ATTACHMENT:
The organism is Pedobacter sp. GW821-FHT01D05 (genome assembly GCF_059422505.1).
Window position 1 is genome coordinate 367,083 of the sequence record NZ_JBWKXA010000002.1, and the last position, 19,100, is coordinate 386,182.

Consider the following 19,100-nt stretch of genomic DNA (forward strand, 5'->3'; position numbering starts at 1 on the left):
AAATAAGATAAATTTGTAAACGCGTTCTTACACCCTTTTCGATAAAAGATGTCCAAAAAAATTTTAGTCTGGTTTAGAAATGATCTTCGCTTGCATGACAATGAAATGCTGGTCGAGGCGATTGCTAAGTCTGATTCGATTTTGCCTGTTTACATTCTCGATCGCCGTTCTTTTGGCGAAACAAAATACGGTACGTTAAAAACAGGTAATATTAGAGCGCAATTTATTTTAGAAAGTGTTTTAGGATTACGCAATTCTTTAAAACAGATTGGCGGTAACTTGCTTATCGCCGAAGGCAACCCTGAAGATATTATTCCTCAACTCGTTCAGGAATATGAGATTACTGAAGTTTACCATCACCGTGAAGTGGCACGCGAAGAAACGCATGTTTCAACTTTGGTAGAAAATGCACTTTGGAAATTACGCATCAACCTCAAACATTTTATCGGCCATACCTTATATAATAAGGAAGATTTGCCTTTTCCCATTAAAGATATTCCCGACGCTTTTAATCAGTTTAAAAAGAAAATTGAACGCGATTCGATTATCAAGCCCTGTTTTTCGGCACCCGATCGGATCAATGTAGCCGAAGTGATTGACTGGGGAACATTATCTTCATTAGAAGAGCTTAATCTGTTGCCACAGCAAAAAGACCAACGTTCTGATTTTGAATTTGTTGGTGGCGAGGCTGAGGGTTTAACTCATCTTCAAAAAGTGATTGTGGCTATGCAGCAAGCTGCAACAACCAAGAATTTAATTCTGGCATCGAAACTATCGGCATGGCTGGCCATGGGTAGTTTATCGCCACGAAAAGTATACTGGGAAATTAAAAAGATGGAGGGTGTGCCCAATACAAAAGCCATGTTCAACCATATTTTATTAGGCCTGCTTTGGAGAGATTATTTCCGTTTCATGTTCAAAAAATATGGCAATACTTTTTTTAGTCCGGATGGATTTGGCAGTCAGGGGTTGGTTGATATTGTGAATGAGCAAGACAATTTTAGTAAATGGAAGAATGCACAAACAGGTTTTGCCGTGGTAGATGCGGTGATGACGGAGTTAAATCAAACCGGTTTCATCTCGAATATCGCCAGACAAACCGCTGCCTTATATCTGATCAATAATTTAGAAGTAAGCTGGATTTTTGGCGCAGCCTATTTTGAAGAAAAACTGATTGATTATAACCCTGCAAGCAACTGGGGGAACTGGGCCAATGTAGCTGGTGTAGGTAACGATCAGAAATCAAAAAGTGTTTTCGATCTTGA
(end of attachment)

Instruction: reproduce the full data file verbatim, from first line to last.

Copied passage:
The organism is Pedobacter sp. GW821-FHT01D05 (genome assembly GCF_059422505.1).
Window position 1 is genome coordinate 367,083 of the sequence record NZ_JBWKXA010000002.1, and the last position, 19,100, is coordinate 386,182.

Consider the following 19,100-nt stretch of genomic DNA (forward strand, 5'->3'; position numbering starts at 1 on the left):
AAATAAGATAAATTTGTAAACGCGTTCTTACACCCTTTTCGATAAAAGATGTCCAAAAAAATTTTAGTCTGGTTTAGAAATGATCTTCGCTTGCATGACAATGAAATGCTGGTCGAGGCGATTGCTAAGTCTGATTCGATTTTGCCTGTTTACATTCTCGATCGCCGTTCTTTTGGCGAAACAAAATACGGTACGTTAAAAACAGGTAATATTAGAGCGCAATTTATTTTAGAAAGTGTTTTAGGATTACGCAATTCTTTAAAACAGATTGGCGGTAACTTGCTTATCGCCGAAGGCAACCCTGAAGATATTATTCCTCAACTCGTTCAGGAATATGAGATTACTGAAGTTTACCATCACCGTGAAGTGGCACGCGAAGAAACGCATGTTTCAACTTTGGTAGAAAATGCACTTTGGAAATTACGCATCAACCTCAAACATTTTATCGGCCATACCTTATATAATAAGGAAGATTTGCCTTTTCCCATTAAAGATATTCCCGACGCTTTTAATCAGTTTAAAAAGAAAATTGAACGCGATTCGATTATCAAGCCCTGTTTTTCGGCACCCGATCGGATCAATGTAGCCGAAGTGATTGACTGGGGAACATTATCTTCATTAGAAGAGCTTAATCTGTTGCCACAGCAAAAAGACCAACGTTCTGATTTTGAATTTGTTGGTGGCGAGGCTGAGGGTTTAACTCATCTTCAAAAAGTGATTGTGGCTATGCAGCAAGCTGCAACAACCAAGAATTTAATTCTGGCATCGAAACTATCGGCATGGCTGGCCATGGGTAGTTTATCGCCACGAAAAGTATACTGGGAAATTAAAAAGATGGAGGGTGTGCCCAATACAAAAGCCATGTTCAACCATATTTTATTAGGCCTGCTTTGGAGAGATTATTTCCGTTTCATGTTCAAAAAATATGGCAATACTTTTTTTAGTCCGGATGGATTTGGCAGTCAGGGGTTGGTTGATATTGTGAATGAGCAAGACAATTTTAGTAAATGGAAGAATGCACAAACAGGTTTTGCCGTGGTAGATGCGGTGATGACGGAGTTAAATCAAACCGGTTTCATCTCGAATATCGCCAGACAAACCGCTGCCTTATATCTGATCAATAATTTAGAAGTAAGCTGGATTTTTGGCGCAGCCTATTTTGAAGAAAAACTGATTGATTATAACCCTGCAAGCAACTGGGGGAACTGGGCCAATGTAGCTGGTGTAGGTAACGATCAGAAATCAAAAAGTGTTTTCGATCTTGA